1. stubeard

    stubeard Active Member

    Jul 16, 2010
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    Messing around with time/chronology

    Discussion in 'Plot Development' started by stubeard, Aug 13, 2010.

    Hey everyone. I've looked through the threads and cannot find a similar one so I'll start a new one.

    This is just a general question about what people think about messing around with chronology.

    As an example: starting a book with a bang - showing the dramatic events of (let's say) day 4, before turning back the clock to what would've been day 1 in order to get to know the characters a bit more before the big event.

    My thoughts at the moment are to write the big event, end the scene with the main character being knocked out, then say something like "Four days earlier...", but I'm not too sure what I would do when day 4 comes around in the regular chronology. I imagine I'll just skip the day and go to the main character waking up the next morning with a sore head. Any suggestions?

    This is the only time I plan to jump around with the time by the way. It is an action-adventure book so I want to start it with a bang, but I need the time before the event to introduce the characters before this life-changing event.

    I'm not looking for approval or permission or anything - just looking for some opinions.

    Thanks :)
  2. Thanshin

    Thanshin Active Member

    Jun 1, 2010
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    What you suggest is a common structure.

    A succession of events such as:
    A --> B --> C

    Written, for structural reasons, as:
    B, A--> B' --> C

    What you do with B' makes the various "sub-structures" that have derived from the base one.

    If B'=B, you just cut B', implying the reader already knows that part.

    If B'=/=B, you can, for example use the previous content (A) to change the reader's interpretation of B. For example, the story starts with someone dying from a gunshot and before it actually happens chronologically, the reader gets to know that the supposed corpse carries a kevlar vest.

    Those are very common structures you'll find fast in most long running tv series, when the writers start looking for "original" ideas.

    For more complex structures (e.g.: Memento, Rashōmon), you have to be careful with the connotations to the original story you may be bringing with the structure.
  3. Elgaisma

    Elgaisma Contributor Contributor

    Jun 12, 2010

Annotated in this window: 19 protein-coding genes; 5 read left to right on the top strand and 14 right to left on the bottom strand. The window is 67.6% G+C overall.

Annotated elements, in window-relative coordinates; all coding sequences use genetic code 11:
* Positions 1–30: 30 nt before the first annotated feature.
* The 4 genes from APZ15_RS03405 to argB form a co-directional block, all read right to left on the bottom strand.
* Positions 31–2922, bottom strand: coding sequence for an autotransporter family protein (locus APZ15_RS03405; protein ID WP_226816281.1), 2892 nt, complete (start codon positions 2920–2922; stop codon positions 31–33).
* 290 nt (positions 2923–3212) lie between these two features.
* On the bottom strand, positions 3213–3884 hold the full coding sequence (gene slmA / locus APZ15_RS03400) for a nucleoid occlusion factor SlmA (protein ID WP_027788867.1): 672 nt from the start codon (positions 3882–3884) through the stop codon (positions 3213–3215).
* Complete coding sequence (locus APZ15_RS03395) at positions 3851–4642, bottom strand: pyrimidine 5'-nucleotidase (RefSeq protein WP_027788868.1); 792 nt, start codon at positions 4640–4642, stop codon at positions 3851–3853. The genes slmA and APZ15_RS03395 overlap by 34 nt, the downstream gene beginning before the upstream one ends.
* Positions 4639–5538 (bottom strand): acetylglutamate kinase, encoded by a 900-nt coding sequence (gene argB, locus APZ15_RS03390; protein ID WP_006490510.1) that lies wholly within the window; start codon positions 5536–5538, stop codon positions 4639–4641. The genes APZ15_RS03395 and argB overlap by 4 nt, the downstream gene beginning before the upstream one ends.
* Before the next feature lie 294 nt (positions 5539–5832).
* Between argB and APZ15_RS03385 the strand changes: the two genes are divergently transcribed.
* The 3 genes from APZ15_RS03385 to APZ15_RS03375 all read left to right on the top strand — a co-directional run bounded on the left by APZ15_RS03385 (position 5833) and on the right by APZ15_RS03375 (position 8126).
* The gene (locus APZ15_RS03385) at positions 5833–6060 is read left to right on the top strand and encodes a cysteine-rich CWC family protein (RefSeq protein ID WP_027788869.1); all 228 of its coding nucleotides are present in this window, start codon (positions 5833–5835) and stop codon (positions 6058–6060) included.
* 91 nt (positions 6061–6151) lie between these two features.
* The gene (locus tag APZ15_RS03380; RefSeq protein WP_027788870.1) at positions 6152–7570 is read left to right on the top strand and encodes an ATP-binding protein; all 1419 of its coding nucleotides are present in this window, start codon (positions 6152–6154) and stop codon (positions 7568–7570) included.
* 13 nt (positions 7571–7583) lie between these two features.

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    Mine is a fantasy book and it has allowed me to do that in previous versions of the story, my character can move backward and forward in space and time. I really enjoyed the final episode of the last Dr Who series, which messed around with chronolgy a lot. However I don't like it when the CSI shows start. It depends on the story.
  4. erik martin

    erik martin Active Member

    May 20, 2010
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    San Diego, CA
    Can be effective--put your MC in a tight spot then go back and show how he got there. However, there are times, depending on the author when I find it somewhat annoying. It is common in movies--how many movies open with the hero in dire straits and then spend the next 90 minutes working back up to that moment. More and more it seems.
  5. Manav

    Manav New Member

    Mar 26, 2010
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    Imphal, India
    There is nothing 'original' in the idea any more, you just have to watch, as Elgaisma said, CSI... they do it every week. This is not to say the idea is bad, but it is exhilarating to the mind when it is more complex and DO IT WELL (each time making it VERY clear when and where the scene is taking place)

    You can do that, just make sure the readers understood clearly that this scene takes place after the opening scene (knocking out scene)
  6. mammamaia

    mammamaia nit-picker-in-chief Contributor

    Nov 21, 2006
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    Coquille, Oregon
    it's done all the time... just make sure you do it in a way that works well and won't confuse the readers...

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